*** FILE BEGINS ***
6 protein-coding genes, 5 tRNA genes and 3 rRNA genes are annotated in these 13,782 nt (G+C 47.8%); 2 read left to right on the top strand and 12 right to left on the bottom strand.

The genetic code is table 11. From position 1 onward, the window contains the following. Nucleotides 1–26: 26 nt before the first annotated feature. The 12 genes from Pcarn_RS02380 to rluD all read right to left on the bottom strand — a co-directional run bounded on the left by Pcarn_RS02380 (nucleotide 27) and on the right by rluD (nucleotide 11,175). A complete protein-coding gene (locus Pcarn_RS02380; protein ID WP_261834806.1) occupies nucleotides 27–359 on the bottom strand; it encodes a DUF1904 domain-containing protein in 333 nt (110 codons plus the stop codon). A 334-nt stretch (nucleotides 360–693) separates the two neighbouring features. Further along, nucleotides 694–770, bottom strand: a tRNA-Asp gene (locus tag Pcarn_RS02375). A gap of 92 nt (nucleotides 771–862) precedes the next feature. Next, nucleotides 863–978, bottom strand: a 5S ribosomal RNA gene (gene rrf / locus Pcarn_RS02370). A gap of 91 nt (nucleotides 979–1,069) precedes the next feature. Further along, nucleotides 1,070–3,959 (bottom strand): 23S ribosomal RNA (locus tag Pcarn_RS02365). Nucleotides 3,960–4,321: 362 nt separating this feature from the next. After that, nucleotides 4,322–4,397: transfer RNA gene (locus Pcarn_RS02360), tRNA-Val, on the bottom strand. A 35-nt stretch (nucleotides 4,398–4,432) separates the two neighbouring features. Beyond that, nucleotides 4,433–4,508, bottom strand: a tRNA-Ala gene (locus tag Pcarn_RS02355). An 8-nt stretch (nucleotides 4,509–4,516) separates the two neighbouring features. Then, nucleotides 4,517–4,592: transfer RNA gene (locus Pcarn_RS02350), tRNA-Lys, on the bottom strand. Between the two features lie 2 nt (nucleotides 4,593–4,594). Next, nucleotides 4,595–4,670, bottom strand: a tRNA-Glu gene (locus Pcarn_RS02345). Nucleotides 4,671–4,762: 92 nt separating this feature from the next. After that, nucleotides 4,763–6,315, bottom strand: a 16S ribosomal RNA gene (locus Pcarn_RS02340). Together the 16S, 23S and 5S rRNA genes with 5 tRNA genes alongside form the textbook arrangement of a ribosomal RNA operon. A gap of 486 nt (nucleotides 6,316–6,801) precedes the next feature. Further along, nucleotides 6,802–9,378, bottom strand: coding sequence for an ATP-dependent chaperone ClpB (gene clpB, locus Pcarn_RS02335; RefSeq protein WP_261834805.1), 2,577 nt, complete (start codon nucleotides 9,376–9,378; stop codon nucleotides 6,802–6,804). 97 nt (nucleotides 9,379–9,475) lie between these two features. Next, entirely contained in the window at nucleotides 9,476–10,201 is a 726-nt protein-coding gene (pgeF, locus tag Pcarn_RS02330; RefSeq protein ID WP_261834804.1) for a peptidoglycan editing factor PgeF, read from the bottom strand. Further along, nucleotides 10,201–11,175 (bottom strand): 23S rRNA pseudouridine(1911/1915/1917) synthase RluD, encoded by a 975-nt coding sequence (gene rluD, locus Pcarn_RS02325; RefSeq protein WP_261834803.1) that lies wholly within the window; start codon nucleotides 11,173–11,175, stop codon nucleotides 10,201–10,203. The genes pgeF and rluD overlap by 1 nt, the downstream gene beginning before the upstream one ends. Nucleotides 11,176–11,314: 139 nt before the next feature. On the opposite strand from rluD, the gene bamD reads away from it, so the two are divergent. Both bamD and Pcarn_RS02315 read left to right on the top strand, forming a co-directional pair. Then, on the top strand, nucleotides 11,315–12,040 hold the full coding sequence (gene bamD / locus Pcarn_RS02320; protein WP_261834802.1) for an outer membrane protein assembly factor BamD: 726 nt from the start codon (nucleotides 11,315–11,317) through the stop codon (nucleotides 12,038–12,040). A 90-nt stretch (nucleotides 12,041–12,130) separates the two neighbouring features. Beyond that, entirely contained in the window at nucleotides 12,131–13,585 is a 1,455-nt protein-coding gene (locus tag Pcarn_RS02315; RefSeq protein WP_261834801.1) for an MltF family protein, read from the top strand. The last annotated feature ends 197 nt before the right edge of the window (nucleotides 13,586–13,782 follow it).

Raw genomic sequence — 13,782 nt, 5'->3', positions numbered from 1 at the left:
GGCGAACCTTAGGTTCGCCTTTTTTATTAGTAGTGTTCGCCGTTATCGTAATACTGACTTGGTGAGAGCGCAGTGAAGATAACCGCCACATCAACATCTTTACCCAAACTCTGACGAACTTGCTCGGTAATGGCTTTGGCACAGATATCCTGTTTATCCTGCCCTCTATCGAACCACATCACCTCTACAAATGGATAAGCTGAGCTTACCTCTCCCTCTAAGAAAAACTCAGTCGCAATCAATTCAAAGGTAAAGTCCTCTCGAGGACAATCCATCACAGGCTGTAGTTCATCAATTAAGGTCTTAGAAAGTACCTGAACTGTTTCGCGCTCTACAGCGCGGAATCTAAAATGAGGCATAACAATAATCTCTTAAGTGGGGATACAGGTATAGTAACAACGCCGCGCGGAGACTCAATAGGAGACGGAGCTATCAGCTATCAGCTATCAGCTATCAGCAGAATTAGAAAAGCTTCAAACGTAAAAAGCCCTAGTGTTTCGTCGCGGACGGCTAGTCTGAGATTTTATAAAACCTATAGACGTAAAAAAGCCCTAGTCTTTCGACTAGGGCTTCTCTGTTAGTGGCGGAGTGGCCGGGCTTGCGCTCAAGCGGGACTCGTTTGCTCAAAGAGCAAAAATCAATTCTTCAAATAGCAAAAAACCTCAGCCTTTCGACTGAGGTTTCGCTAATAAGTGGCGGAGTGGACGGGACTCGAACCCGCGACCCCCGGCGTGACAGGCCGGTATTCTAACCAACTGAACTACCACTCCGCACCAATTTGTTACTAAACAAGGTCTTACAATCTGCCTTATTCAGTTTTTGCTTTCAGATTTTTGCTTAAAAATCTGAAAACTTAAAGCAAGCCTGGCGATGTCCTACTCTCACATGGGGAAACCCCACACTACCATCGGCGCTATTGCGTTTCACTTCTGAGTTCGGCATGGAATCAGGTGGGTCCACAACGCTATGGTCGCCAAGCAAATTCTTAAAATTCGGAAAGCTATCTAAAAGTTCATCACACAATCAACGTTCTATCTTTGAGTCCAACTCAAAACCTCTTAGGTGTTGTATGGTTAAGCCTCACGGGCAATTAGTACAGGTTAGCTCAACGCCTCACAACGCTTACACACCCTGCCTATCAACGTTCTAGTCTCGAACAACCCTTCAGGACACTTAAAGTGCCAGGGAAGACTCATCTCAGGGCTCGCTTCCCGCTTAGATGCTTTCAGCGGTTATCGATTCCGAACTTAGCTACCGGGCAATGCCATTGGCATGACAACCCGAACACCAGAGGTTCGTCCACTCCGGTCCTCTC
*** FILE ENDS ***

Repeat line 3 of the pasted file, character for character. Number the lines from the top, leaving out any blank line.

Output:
Raw genomic sequence — 13,782 nt, 5'->3', positions numbered from 1 at the left: